Thursday, 11 February 2016

Simple, Common Sense Risk Assessing for Outdoor Learning

We never like to exaggerate the risks associated with outdoor learning. In our view it's about common sense, preparation, a watchful eye (from teachers and children) and simple procedures such as that outlined below.

School Outdoor Learning provide resources, training and solutions to enable schools to fully engage with and utilise their outdoor environments.

Outdoor Learning Risk Assessment

This outlines some of the more common risks associated with the outdoors – it’s not comprehensive so feel free to add your own hazards and actions. Please note that you should assess your own school site and in accordance with your own school’s risk assessment procedures and apply risk levels. Also that risk assessment should be managed by everyone in the group taking part, including children. Create an atmosphere of open dialogue with children about where hazards exist and how to mitigate/manage them.

Sharp or prickly materials
Encourage long sleeves and sturdy footwear (not open shoes or flip flops) and discourage wearing shorts. Carry a first aid kit.
Poisonous berries/fungi
Give verbal warnings not to eat anything put things/fingers in their mouths. Seek medical assistance if ingested. Wash hands carefully after the trip/activity (especially before eating or drinking). Carry wet wipes or antibacterial gel.
Low branches
Give verbal warnings to take care (especially of eyes) and encourage children to give warnings to others.
Uneven ground, holes, slopes, tree roots and fallen branches
Advise to walk carefully and avoid running in dense areas. Wear suitable footwear and plan a route appropriate to the weather and the age  of the children.
Children going out of sight/missing
Advise children on boundaries and give verbal warnings. Adults to keep visual contact with their group. Correct ratios of adults: students should be maintained. Have an agreed ‘missing person’ procedure that everyone is aware of, including an agreed meeting point in emergency situations.
Members of the public
Avoid contact with strangers and animals where possible. Ask owners to control their pets if passing.
Insect bites/stings or allergies
Be aware of children with allergies (such as to nuts, insect stings, or pollen i.e. hay fever). Check anyone with severe allergies has their asthma pump or Epipen, and they are able to administer it. Remind everyone of the risk. Carry a first aid kit. Tuck socks into trousers if in a potential tick area.
Dangerous litter (i.e. fly-tipped waste, broken glass, syringes)
Conduct a safety sweep of the area before the activity takes place. remind people of the dangers and, if appropriate, show an example.
Disease or infection – i.e. toxicara canis (dog faeces), tetanus (soil), leptospirosis (rat urine), lyme disease (ticks)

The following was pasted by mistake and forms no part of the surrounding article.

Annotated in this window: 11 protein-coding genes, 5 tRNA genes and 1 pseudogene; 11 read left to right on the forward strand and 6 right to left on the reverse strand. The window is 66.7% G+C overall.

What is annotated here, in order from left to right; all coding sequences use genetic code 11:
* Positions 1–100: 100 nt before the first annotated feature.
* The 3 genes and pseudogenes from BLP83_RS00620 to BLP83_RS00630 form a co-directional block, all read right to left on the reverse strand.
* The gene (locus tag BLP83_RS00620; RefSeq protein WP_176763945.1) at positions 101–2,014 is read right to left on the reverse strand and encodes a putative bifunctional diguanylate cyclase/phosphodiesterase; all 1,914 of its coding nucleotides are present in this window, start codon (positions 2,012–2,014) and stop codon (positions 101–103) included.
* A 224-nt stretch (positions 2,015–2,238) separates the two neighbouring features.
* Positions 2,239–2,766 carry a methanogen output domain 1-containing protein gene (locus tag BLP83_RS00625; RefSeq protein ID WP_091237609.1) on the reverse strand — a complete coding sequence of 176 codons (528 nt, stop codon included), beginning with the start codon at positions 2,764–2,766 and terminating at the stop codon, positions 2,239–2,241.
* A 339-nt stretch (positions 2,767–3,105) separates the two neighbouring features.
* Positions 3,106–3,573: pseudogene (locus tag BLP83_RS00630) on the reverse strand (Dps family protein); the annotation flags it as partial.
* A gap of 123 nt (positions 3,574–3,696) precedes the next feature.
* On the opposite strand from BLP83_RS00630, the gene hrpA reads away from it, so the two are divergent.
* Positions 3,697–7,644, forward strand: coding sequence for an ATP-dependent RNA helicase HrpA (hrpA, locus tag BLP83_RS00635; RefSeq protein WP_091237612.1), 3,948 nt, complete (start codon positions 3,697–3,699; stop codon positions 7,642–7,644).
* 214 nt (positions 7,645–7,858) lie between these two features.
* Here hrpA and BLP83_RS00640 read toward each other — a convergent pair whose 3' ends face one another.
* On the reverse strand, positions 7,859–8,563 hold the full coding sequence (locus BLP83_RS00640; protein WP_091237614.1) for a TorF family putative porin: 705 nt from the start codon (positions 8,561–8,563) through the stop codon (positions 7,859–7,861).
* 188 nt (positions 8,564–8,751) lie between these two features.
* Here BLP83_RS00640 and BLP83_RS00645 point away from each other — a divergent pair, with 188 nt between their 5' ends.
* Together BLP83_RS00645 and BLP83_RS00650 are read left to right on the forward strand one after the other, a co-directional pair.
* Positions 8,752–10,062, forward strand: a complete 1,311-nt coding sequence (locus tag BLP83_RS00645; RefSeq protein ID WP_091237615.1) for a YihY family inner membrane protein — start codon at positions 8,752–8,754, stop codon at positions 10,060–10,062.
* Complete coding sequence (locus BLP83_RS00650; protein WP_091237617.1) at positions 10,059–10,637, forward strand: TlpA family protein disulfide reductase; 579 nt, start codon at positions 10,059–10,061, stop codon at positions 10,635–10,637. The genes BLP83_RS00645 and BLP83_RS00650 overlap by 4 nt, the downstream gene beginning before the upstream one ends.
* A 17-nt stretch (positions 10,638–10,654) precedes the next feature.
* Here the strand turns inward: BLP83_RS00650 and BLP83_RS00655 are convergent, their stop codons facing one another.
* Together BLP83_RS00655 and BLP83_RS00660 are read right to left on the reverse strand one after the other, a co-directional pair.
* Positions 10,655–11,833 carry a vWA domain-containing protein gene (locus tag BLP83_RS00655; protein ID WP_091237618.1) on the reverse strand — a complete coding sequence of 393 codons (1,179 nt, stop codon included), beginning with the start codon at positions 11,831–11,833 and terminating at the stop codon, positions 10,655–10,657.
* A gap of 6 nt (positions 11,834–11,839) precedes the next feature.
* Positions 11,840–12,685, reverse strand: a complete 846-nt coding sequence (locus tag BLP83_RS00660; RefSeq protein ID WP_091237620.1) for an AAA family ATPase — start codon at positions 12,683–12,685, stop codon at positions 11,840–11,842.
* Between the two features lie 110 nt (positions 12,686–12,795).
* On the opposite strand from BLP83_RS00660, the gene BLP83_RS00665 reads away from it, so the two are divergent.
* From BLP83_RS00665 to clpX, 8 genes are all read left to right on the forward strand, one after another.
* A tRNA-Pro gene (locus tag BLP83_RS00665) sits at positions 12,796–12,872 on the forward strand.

Cover broken skin on hands (i.e. wear gloves), advise of the risks and symptoms and seek medical advice ASAP if infection suspected. Tuck socks into trousers if in a potential tick area.
Sun/ultra violet radiation
Advise of the risks. Cover exposed skin, especially top of the head, back of the neck and shoulders. Encourage wearing the right clothing to cover up exposed skin. Work in the shade wear possible. Take water for rehydration.
Slippery surfaces
Warn about mud or ice. Change activity or route according to the weather and seasonal conditions.
Severe weather – electrical storms or gale force winds
Check weather websites for the latest information and severe weather warnings. Avoid wooded areas in very high winds. Cancel activity if too severe.
Open water
Verbal warnings of danger area. Advise to keep clear of water’s edge/banks. Have a throw line if working near deep or fast flowing water.

Daily Hazard Check List

(To be completed before the start of or during every outdoor learning session/activity)

Activity/lesson__________________________________________          Date____________________

Site/Area______________________________________________           Time____________________

Hazard no.
Hazard identified
Moving traffic
Hazardous materials
Poisonous plants/berries/fungi
Deep or moving water
Animal faeces
Overhanging branches/dead trees
Uneven ground/hidden holes
Fences and barbed wire
Sharp objects
Very hot weather conditions
Extreme cold weather conditions
High winds

Controlled Actions Implemented
Control actions (ERICPD)
Enter hazard number and details (next to Control Action)
Eliminate – remove hazard
Reduce – change or alter activity environment
Isolate – restrict access to (or around) the hazard
Control – change to a less hazardous activity
PPE – provide personal protective equipment (i.e. gloves)
Discipline – training or advice e.g. point out hazard, safety briefing
Other -

Completed by______________________________          Signed______________________________

School Outdoor Learning provide resources, training and solutions to enable schools to fully engage with and utilise their outdoor environments. 

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